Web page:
James Buchanan Duke had thousands of slave descendants in his employ and was a major force in a process of (failed) Reconstruction—as a set of policies mostly set by Northern Industrialists (that is to say Reconstruction was not, in terms of policy driven by social reformers or education advocates). The link will take you to an alternate history of reconstruction, by Eric Foner. In any case it is said that the Dukes paid their workers fair wages and that the conditions within the factories operated by the Duke family were reputed to be good. That, of course, wasn’t the problem, wages in Durham remained low on account of the fact that operating machines required less specialized skill (ideal work for under-educated former slaves and their descendants). Buck’s wealth, however was accrued not only because of the low cost of labor but because of the consolidation of costs and increased efficiency that were the result of one of the largest mergers in American industrial history. This efficiency in turn led to the growth of the industry as a whole, and as a result an even greater demand for low wage/ low skill labor. Buchanan who brokered the merger in 1890 stood at the helm of the world’s largest tobacco company. The monopoly was eventually disbanded as a result of a ruling of the United States Supreme Court in 1911. Still, by that time Buck had amassed an enormous fortune. Doris Duke, Buck’s only daughter would inherit his entire fortune (save for the $40 million set aside to endow Duke University) at the tender age of twelve.
OK… so the point of including all of this detail is that what I would like to place emphasis on is not old Washington Duke’s integrity (one of Duke’s fiercely protected assets) or Doris Duke’s glamor and taste, but rather the more complicated story of systems… structural problems fueled by the machine problems that intersected with the human and living legacy of slavery, and a failure of our own government to seriously consider the work required AFTER the abolition of slavery—work that is still required today. The point I guess is not to vilify Buck, glorify Wash or feel awkward about Doris, but again to hold all of these characters, all of this beauty, and all of this machinery in one thought, at one time, and to consider the durable structure of slavery and the ever-present echoes of racism—the history that still haunts us.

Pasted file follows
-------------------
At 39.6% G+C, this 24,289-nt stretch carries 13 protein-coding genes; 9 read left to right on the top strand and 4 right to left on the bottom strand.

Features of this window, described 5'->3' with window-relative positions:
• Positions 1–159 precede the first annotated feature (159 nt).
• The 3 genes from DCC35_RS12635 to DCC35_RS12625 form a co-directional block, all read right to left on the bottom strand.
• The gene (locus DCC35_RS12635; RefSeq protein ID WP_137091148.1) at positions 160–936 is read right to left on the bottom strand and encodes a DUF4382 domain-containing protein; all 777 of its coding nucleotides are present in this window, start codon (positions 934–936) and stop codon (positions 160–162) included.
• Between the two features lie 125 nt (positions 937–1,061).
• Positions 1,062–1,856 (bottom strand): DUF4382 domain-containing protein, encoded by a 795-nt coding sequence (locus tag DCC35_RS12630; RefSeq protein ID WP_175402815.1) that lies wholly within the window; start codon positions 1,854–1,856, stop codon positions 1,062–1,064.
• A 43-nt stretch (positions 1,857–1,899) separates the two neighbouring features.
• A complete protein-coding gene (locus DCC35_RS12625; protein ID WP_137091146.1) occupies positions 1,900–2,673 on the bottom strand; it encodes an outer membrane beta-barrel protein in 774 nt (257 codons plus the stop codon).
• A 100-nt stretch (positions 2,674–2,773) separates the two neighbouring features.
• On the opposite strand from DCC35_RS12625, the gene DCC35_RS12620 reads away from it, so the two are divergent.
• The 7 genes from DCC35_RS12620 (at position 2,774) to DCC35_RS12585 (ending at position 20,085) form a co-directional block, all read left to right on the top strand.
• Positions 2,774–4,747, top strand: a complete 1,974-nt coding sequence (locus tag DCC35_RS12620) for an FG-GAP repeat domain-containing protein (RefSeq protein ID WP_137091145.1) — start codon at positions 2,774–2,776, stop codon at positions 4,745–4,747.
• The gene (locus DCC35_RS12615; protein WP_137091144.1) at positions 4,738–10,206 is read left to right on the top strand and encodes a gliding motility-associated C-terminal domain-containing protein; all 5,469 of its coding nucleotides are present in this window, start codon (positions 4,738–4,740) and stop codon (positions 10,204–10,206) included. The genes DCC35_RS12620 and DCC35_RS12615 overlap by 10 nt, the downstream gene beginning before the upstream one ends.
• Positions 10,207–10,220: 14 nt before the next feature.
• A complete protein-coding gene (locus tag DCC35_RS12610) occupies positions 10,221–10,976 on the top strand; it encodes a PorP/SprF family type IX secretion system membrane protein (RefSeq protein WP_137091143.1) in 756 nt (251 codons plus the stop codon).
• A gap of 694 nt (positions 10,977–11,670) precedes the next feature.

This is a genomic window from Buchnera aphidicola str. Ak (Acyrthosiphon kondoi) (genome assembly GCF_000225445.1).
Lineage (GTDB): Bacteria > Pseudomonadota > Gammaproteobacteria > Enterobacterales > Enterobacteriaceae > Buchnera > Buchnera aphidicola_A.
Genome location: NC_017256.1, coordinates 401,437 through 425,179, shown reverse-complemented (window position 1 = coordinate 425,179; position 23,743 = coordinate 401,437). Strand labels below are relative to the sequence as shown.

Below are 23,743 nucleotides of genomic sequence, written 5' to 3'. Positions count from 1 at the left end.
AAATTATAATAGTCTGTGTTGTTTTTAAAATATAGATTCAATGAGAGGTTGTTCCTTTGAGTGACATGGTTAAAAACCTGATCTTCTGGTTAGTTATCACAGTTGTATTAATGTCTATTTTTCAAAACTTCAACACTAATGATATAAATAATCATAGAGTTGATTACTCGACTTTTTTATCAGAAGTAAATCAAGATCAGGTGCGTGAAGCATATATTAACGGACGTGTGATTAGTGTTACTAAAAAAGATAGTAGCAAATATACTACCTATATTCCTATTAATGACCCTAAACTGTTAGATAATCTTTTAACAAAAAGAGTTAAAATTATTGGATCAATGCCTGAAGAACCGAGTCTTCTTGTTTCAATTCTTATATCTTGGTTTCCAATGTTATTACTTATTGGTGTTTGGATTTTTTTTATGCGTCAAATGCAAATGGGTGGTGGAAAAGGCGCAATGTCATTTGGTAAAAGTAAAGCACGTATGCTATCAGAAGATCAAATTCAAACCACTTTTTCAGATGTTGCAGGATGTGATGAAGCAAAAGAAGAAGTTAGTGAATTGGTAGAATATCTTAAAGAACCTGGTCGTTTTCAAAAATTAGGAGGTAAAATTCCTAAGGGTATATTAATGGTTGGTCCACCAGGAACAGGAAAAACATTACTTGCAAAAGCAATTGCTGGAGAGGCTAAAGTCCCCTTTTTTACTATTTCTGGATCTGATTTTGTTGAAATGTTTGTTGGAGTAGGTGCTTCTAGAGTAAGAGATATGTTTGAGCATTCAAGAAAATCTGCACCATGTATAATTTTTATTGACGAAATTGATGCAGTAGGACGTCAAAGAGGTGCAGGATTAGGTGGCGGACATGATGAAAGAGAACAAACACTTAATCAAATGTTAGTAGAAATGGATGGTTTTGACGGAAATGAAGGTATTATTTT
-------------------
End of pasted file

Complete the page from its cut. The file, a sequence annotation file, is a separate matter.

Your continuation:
On a random note… the Duke estate in Somerville, New Jersey was just recently opened to the public. One of the more fascinating pieces of architecture on the estate is a greenhouse with specimens, many of them orchids that Doris collected on her trips around the world. They’re all held in a mini version of the green house in Kew gardens. Making this whole potential outing more palatable is the fact that they’ve turned a portion of it into a large working farm… and the more forested grounds have become a habitat for a fledgling bald eagle population!!! It’s just 40 minutes south of the Thomas Edison National Historical Park, another place I’ve been meaning to visit for a while. (note to self: perhaps a post connecting environmental remediation of formerly industrial American landscapes with the destruction of ‘Third World’ ecologies… i.e. another uplifting post).